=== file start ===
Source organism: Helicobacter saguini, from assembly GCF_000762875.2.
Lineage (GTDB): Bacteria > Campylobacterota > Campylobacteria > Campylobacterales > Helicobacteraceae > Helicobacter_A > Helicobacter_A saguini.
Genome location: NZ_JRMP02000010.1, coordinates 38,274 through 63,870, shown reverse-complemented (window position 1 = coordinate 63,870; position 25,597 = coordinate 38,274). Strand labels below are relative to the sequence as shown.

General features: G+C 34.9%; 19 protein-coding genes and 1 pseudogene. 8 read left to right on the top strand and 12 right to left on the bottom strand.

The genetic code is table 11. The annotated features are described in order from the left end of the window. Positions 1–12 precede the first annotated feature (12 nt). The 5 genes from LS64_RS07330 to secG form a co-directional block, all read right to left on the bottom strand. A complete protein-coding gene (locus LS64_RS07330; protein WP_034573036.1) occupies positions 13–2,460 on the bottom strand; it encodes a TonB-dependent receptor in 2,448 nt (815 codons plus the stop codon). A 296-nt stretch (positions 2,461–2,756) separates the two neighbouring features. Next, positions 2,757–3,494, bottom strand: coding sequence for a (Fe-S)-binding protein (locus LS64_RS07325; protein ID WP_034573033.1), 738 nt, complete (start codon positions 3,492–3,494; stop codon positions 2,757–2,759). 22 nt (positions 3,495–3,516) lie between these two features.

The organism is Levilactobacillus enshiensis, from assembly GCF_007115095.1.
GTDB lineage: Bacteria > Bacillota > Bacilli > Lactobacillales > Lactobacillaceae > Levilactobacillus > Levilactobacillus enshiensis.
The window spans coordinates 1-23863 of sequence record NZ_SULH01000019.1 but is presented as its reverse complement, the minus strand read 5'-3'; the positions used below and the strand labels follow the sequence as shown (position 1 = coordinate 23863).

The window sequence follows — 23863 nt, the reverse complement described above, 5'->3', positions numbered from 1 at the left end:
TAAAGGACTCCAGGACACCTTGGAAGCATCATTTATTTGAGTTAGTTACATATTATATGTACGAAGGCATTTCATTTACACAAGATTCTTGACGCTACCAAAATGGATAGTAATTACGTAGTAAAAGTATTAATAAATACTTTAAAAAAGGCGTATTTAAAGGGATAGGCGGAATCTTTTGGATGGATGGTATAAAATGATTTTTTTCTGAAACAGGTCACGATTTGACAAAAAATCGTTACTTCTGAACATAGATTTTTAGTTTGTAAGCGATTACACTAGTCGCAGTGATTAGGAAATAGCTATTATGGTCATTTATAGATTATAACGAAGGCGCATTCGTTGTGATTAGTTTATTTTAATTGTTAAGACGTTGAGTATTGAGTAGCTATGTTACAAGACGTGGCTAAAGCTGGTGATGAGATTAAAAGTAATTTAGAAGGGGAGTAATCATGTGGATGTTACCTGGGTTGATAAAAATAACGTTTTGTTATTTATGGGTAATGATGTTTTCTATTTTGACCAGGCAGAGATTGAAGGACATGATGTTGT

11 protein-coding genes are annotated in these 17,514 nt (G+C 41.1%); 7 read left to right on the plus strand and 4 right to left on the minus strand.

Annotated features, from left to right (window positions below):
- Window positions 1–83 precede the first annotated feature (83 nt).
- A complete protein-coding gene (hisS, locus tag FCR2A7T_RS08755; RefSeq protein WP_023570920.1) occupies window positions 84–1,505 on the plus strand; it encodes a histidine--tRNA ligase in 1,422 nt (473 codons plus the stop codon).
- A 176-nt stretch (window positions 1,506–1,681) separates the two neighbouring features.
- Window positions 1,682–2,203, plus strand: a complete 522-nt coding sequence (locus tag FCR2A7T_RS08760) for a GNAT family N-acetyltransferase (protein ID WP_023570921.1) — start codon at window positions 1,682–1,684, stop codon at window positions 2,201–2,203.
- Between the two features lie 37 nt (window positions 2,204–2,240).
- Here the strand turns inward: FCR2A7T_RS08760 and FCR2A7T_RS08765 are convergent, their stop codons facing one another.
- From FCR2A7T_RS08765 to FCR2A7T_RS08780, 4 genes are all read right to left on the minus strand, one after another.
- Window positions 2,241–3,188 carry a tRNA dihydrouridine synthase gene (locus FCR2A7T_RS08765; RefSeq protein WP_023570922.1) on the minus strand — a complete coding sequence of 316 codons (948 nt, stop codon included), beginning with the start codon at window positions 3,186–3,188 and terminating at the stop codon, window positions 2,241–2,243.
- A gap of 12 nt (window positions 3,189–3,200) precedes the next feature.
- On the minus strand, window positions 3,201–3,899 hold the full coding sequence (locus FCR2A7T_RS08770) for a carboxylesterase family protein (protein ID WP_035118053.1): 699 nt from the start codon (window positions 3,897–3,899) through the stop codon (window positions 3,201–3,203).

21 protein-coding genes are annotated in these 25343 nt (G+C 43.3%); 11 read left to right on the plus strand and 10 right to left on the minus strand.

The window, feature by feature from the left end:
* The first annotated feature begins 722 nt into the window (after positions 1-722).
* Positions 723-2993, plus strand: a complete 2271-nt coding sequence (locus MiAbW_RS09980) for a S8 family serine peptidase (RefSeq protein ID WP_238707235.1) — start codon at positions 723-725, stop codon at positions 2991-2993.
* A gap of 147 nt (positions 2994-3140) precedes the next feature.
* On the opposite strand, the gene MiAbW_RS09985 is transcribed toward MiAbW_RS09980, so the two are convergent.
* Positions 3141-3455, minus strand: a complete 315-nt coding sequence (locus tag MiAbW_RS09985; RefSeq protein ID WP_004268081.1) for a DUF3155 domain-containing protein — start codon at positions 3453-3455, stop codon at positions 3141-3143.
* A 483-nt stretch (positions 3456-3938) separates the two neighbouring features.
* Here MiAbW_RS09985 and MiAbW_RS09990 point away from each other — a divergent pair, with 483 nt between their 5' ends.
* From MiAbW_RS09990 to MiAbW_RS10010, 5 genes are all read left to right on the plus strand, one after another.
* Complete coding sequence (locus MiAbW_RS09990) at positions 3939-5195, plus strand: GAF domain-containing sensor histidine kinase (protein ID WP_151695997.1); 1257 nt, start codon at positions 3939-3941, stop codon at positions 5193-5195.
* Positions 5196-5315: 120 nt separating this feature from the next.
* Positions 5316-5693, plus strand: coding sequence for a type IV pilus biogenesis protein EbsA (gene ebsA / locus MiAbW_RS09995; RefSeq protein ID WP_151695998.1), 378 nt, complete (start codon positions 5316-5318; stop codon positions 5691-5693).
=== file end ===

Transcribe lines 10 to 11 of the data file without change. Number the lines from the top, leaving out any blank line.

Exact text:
TAAAGGACTCCAGGACACCTTGGAAGCATCATTTATTTGAGTTAGTTACATATTATATGTACGAAGGCATTTCATTTACACAAGATTCTTGACGCTACCAAAATGGATAGTAATTACGTAGTAAAAGTATTAATAAATACTTTAAAAAAGGCGTATTTAAAGGGATAGGCGGAATCTTTTGGATGGATGGTATAAAATGATTTTTTTCTGAAACAGGTCACGATTTGACAAAAAATCGTTACTTCTGAACATAGATTTTTAGTTTGTAAGCGATTACACTAGTCGCAGTGATTAGGAAATAGCTATTATGGTCATTTATAGATTATAACGAAGGCGCATTCGTTGTGATTAGTTTATTTTAATTGTTAAGACGTTGAGTATTGAGTAGCTATGTTACAAGACGTGGCTAAAGCTGGTGATGAGATTAAAAGTAATTTAGAAGGGGAGTAATCATGTGGATGTTACCTGGGTTGATAAAAATAACGTTTTGTTATTTATGGGTAATGATGTTTTCTATTTTGACCAGGCAGAGATTGAAGGACATGATGTTGT

11 protein-coding genes are annotated in these 17,514 nt (G+C 41.1%); 7 read left to right on the plus strand and 4 right to left on the minus strand.